Over the past decade, First Fridays has introduced adult audiences to a new kind of museum experience.
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On a typical day in L.A., Museum biologists engage in not-so-typical approaches to study the city’s incredible and ever-changing biodivesity. Camera traps in Griffith Park are photographing mountain lions and coyotes. Local residents are photo-documenting native and introduced reptiles, and volunteers are sifting through asphalt from the La Brea Tar Pits and discovering the diversity of our region's past. This season's First Fridays tours explore how Museum biologists are "Tracking and Trapping L.A.'s Wildlife."
15 person capacity per tour. Tour tickets are distributed on a first-come, first-served basis.
From Jurassic cancer to diseases of civilization, animals and humans face many of the same health challenges. Yet their doctors — physicians and veterinarians — rarely communicate with one another, and they often treat similar conditions in vastly different ways. What does breast cancer in jaguars and beluga whales, for example, tell us about breast cancer in women? How can psychiatrists find new ways to help patients with eating disorders and anxiety by learning about social fear responses in pigs and elk? Waxwing birds, wallabies, and cocker spaniels can abuse intoxicating substances — even stallions can have sexual dysfunction. How would our physical and mental health improve if the two disciplines shared new discoveries and tools? Drawing on the latest in medical and veterinary science — as well as dynamic new findings in evolutionary biology — we’ll explore how animal and human commonality can be used to diagnose, treat, and heal patients of all species.
Dr. Barbara Natterson- Horowitz
Barbara Natterson-Horowitz, M.D., is a faculty cardiologist at the David Geffen School of Medicine at UCLA. She holds professorships in UCLA's Department of Medicine and Department of Ecology and Evolutionary Biology. She is Co-Director of the Evolutionary Medicine Program at UCLA and is a member of the National Science Foundation-funded working group on evolution and medicine. Her book, Zoobiquity: The Astonishing Connection Between Human and Animal Health is a New York Times, Los Angeles Times, and international bestseller and a Finalist in the AAAS Award for Excellence in Science Books. She is also the founder and chair of the Zoobiquity Conferences. Dr. Natterson-Horowitz earned her bachelor's and master's degrees from Harvard University and received her medical degree from the University of California, San Francisco.
Kathryn Bowers is a Fellow at the New America Foundation in Washington, D.C. She began her career in journalism as a staff editor of the Atlantic Monthly and worked for CNN-International in London. Kathryn later served as an assistant media liaison at the United States Embassy in Moscow, where she received a State Department Meritorious Honor Award for her service. She’s taught writing at UCLA and holds a bachelor’s degree from Stanford University.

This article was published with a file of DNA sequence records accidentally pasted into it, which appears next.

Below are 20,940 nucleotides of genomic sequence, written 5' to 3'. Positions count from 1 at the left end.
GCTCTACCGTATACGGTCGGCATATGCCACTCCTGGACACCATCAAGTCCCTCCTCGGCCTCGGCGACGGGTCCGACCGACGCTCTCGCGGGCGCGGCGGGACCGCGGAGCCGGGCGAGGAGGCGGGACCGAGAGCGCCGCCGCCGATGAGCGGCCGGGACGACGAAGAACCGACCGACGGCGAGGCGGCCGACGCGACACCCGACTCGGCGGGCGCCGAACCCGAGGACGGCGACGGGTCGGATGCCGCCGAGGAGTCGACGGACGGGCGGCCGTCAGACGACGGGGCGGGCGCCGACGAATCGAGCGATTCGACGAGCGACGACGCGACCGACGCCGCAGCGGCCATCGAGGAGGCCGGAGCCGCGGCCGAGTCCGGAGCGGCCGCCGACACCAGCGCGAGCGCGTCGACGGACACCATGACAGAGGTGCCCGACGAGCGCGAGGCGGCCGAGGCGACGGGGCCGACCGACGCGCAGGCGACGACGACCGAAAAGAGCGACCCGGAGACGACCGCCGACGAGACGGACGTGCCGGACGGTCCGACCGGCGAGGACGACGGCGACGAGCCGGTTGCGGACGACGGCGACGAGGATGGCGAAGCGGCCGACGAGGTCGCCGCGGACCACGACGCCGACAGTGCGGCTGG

Sometimes, you'll shine the brightest during your darkest hour. That's exactly what longtime friends multi-instrumentalist Simon Katz and singer Sam Martin came to realize when they commenced writing songs for what would become Youngblood Hawke's self-titled debut EP. Katz and Martin had seen critical acclaim and worldwide success as founding members of Iglu & Hartly. However, after a rousing performance at Coachella 2010, the group dissolved due to a creative clash.
"We went from massive success to nothing over the course of two years," recalls Katz. "We didn't like the direction the band was going in, and we wanted to do something closer to our hearts. We had to start over. The only thing you have in times like that is hope." With hope in their hearts, the duo began feverishly penning songs in Katz's Los Angeles studio that summer. Galvanized and reinvigorated, they emerged from that sweaty, air conditioner-less room with over 100 ideas and a fresh perspective altogether. Martin admits, "We didn't begin by saying, 'We're going to start a new band'. It was more of an outlet to express ourselves. It was the most natural thing I've ever done. There was no plan."
Conway is a singer, writer, and a sayer of things that are on her mind and stuck in her side. Her energetic live performances, bold personality, and distinctive sound have already impressed audiences in Los Angeles, San Francisco, Portland, and Brooklyn, while her debut Big Talk EP continues to give fans an opportunity to take that experience home. Conway wants to tell you what she sees and how she sees it. She hopes you talk back.
KCRW DJs Anthony Valadez and Jeremy Sole join us in the lounge where you can get your groove on and enjoy the dioramas of the African Mammal Hall.
Anthony Valadez is a Los Angeles-based DJ/Producer and visual artist with residencies at Little Temple, Zanzibar, and Federal Bar. His latest musical projects include remixes for David Bowie and Ozomatli. He has released two full length albums on indie label Recordbreakin. He is a resident DJ at Dublab.com and has a regular program on 89.9 FM KCRW and KCRW.com where he mixes future beats, soulful keys, and tomorrow's samples and sounds.
Jeremy Sole’s upbringing was steeped in the rich Chicago history of Blues, Jazz, Disco, Salsa, and Soul, and he reveled in that space where they all blend together. His obsession with music grew to include music from every corner of the world and, in 2001, Sole moved to L.A. With a broad musical palette, he felt right at home in the spiciest melting pot in the country and can now be heard on KCRW’s airwaves in the early hours of Thursday morning from midnight to 3 am.
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